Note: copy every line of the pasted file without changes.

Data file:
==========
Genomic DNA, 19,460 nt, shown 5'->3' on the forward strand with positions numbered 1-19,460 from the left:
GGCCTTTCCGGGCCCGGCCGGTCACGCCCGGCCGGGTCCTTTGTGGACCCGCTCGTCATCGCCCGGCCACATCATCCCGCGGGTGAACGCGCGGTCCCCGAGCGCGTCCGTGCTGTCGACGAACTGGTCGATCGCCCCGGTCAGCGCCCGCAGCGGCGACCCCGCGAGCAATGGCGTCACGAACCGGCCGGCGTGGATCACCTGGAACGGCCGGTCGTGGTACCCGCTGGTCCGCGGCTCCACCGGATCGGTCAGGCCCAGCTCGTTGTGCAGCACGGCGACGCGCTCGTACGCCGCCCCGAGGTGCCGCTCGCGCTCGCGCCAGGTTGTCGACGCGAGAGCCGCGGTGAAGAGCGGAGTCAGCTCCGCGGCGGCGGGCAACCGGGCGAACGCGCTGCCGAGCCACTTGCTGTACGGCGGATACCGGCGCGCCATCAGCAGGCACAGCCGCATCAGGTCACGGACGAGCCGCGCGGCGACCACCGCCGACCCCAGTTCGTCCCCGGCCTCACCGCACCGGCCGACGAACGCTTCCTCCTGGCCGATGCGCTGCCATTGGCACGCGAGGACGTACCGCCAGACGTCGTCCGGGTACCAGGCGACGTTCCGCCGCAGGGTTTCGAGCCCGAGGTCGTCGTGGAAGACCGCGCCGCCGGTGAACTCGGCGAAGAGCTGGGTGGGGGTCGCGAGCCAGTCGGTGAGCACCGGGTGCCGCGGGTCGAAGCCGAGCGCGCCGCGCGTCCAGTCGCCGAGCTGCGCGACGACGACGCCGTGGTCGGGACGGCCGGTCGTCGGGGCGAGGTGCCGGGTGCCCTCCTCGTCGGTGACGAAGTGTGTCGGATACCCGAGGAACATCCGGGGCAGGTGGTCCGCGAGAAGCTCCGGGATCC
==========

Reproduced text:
Genomic DNA, 19,460 nt, shown 5'->3' on the forward strand with positions numbered 1-19,460 from the left:
GGCCTTTCCGGGCCCGGCCGGTCACGCCCGGCCGGGTCCTTTGTGGACCCGCTCGTCATCGCCCGGCCACATCATCCCGCGGGTGAACGCGCGGTCCCCGAGCGCGTCCGTGCTGTCGACGAACTGGTCGATCGCCCCGGTCAGCGCCCGCAGCGGCGACCCCGCGAGCAATGGCGTCACGAACCGGCCGGCGTGGATCACCTGGAACGGCCGGTCGTGGTACCCGCTGGTCCGCGGCTCCACCGGATCGGTCAGGCCCAGCTCGTTGTGCAGCACGGCGACGCGCTCGTACGCCGCCCCGAGGTGCCGCTCGCGCTCGCGCCAGGTTGTCGACGCGAGAGCCGCGGTGAAGAGCGGAGTCAGCTCCGCGGCGGCGGGCAACCGGGCGAACGCGCTGCCGAGCCACTTGCTGTACGGCGGATACCGGCGCGCCATCAGCAGGCACAGCCGCATCAGGTCACGGACGAGCCGCGCGGCGACCACCGCCGACCCCAGTTCGTCCCCGGCCTCACCGCACCGGCCGACGAACGCTTCCTCCTGGCCGATGCGCTGCCATTGGCACGCGAGGACGTACCGCCAGACGTCGTCCGGGTACCAGGCGACGTTCCGCCGCAGGGTTTCGAGCCCGAGGTCGTCGTGGAAGACCGCGCCGCCGGTGAACTCGGCGAAGAGCTGGGTGGGGGTCGCGAGCCAGTCGGTGAGCACCGGGTGCCGCGGGTCGAAGCCGAGCGCGCCGCGCGTCCAGTCGCCGAGCTGCGCGACGACGACGCCGTGGTCGGGACGGCCGGTCGTCGGGGCGAGGTGCCGGGTGCCCTCCTCGTCGGTGACGAAGTGTGTCGGATACCCGAGGAACATCCGGGGCAGGTGGTCCGCGAGAAGCTCCGGGATCC